The external and internal appearance is beautiful, but it would be a shame if Audi had left it at that. Fortunately, that is not the case, Nils Fischer tells us. “We didn’t have to do much to the engine. The 4.0-liter V8 delivers 630 hp and 850 Nm, just like in the Performance, and we believe that is sufficient for this car. Because the car is slightly lighter than the RS6 Performance due to the use of carbon fiber panels, the sprint time is 0.1 second shorter. From 0-100 takes 3.3 seconds. The top speed is 305 km/h as standard. We have also improved the Sports Differential at the rear, which, in combination with the new Continental Sports tires, ensures that the car has even more grip. And we started working on the chassis. The RS6 can therefore be supplied with manually adjustable coilover suspension. This makes the ride height 10 millimeters lower than the RS6 Performance and the compression and rebound stroke of the dampers can be adjusted to find the balance that suits your preferences. We’ve also made the anti-roll bars stiffer, both front and rear. 30 percent in front, 80 percent behind, and that should make the balance even more neutral. Together with the new tires, the understeer at the limit has decreased further.”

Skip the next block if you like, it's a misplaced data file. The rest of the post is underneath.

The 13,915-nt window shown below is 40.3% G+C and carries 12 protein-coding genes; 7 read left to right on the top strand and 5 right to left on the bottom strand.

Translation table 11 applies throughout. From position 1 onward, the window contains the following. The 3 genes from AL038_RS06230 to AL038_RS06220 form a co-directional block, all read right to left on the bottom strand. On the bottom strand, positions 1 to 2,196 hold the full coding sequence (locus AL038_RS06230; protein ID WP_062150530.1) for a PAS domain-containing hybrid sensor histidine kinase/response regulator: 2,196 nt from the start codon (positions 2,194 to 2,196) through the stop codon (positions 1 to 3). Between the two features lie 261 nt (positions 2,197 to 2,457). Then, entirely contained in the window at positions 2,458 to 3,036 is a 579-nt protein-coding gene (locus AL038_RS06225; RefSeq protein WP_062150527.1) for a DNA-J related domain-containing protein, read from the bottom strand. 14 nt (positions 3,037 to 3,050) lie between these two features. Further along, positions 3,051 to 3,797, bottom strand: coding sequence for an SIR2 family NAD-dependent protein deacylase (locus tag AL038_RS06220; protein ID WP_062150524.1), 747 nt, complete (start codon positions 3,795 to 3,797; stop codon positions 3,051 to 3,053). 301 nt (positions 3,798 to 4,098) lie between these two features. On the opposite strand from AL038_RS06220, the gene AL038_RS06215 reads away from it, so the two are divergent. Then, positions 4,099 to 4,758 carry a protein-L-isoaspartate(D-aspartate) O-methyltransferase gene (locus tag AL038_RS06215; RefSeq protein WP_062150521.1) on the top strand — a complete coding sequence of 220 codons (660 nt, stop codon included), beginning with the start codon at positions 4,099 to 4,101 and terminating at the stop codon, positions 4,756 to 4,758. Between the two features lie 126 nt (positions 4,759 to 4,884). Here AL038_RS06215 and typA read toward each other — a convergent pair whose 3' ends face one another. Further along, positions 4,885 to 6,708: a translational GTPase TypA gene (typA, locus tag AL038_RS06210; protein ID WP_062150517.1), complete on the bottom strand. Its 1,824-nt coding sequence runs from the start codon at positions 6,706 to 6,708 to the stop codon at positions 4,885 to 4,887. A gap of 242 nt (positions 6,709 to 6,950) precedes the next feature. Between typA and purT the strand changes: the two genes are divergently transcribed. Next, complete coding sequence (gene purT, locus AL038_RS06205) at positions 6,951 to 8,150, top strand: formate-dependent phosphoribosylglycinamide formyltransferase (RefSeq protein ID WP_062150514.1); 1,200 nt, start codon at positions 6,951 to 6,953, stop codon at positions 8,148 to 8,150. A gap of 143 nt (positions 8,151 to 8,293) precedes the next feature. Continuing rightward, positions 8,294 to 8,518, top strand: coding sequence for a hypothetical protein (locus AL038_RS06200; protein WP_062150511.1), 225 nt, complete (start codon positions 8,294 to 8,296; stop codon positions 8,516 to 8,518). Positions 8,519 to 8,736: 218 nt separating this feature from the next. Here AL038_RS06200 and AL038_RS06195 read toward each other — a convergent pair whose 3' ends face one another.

Unfortunately, as mentioned, we cannot yet take the RS6 GT on the road at the first introduction, but it still seems that Audi is going to give the RS6 a worthy farewell. At the end of 2022 we were introduced to the R8 GT. Also a sporty Audi in the autumn of its career and we were very impressed by the difference in driving behavior that Audi has managed to make so late. And based on the cold data, we are certainly looking forward to driving the RS6 GT, even knowing that there is an additional cost of approximately €50,000 compared to the RS6 Performance. However, the edition of 660 copies will probably sell out quickly. Because as the 90 IMSA GTO already proved: scarcity only fuels the magic of a car.
– Thanks for information from Autoweek.nl